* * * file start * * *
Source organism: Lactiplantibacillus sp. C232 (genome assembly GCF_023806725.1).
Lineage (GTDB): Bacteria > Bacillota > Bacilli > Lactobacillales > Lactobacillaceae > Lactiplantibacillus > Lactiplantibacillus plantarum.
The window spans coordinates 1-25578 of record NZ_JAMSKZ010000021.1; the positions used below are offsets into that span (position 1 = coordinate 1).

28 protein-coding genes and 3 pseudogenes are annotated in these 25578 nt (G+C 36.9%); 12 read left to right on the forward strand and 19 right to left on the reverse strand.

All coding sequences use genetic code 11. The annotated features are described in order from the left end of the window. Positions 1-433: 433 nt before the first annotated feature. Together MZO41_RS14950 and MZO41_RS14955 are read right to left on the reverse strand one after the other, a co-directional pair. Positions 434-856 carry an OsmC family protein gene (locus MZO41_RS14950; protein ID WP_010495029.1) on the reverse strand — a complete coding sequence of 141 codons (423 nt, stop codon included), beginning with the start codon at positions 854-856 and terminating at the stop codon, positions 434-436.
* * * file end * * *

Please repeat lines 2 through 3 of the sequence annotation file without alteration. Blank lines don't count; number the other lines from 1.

Lineage (GTDB): Bacteria > Bacillota > Bacilli > Lactobacillales > Lactobacillaceae > Lactiplantibacillus > Lactiplantibacillus plantarum.
The window spans coordinates 1-25578 of record NZ_JAMSKZ010000021.1; the positions used below are offsets into that span (position 1 = coordinate 1).